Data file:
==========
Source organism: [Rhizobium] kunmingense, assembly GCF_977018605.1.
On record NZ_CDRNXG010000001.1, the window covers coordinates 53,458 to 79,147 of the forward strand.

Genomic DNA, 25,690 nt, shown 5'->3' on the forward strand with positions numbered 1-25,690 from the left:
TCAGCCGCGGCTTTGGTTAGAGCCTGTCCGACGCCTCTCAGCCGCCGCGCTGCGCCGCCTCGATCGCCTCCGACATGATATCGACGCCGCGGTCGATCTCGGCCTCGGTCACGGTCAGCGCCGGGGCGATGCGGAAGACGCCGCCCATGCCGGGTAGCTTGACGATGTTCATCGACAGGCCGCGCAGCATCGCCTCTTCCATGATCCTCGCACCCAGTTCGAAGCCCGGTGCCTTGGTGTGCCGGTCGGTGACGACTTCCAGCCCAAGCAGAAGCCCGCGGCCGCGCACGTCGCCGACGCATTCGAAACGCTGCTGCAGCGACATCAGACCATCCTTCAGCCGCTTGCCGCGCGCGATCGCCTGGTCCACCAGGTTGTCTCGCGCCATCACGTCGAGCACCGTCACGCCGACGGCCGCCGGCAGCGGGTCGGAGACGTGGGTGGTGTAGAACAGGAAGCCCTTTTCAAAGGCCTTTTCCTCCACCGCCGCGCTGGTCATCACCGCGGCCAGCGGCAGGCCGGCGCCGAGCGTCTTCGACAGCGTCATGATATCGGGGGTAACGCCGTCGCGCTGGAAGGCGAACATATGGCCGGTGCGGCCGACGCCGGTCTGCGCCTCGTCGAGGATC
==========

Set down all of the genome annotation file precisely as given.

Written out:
Source organism: [Rhizobium] kunmingense, assembly GCF_977018605.1.
On record NZ_CDRNXG010000001.1, the window covers coordinates 53,458 to 79,147 of the forward strand.

Genomic DNA, 25,690 nt, shown 5'->3' on the forward strand with positions numbered 1-25,690 from the left:
TCAGCCGCGGCTTTGGTTAGAGCCTGTCCGACGCCTCTCAGCCGCCGCGCTGCGCCGCCTCGATCGCCTCCGACATGATATCGACGCCGCGGTCGATCTCGGCCTCGGTCACGGTCAGCGCCGGGGCGATGCGGAAGACGCCGCCCATGCCGGGTAGCTTGACGATGTTCATCGACAGGCCGCGCAGCATCGCCTCTTCCATGATCCTCGCACCCAGTTCGAAGCCCGGTGCCTTGGTGTGCCGGTCGGTGACGACTTCCAGCCCAAGCAGAAGCCCGCGGCCGCGCACGTCGCCGACGCATTCGAAACGCTGCTGCAGCGACATCAGACCATCCTTCAGCCGCTTGCCGCGCGCGATCGCCTGGTCCACCAGGTTGTCTCGCGCCATCACGTCGAGCACCGTCACGCCGACGGCCGCCGGCAGCGGGTCGGAGACGTGGGTGGTGTAGAACAGGAAGCCCTTTTCAAAGGCCTTTTCCTCCACCGCCGCGCTGGTCATCACCGCGGCCAGCGGCAGGCCGGCGCCGAGCGTCTTCGACAGCGTCATGATATCGGGGGTAACGCCGTCGCGCTGGAAGGCGAACATATGGCCGGTGCGGCCGACGCCGGTCTGCGCCTCGTCGAGGATC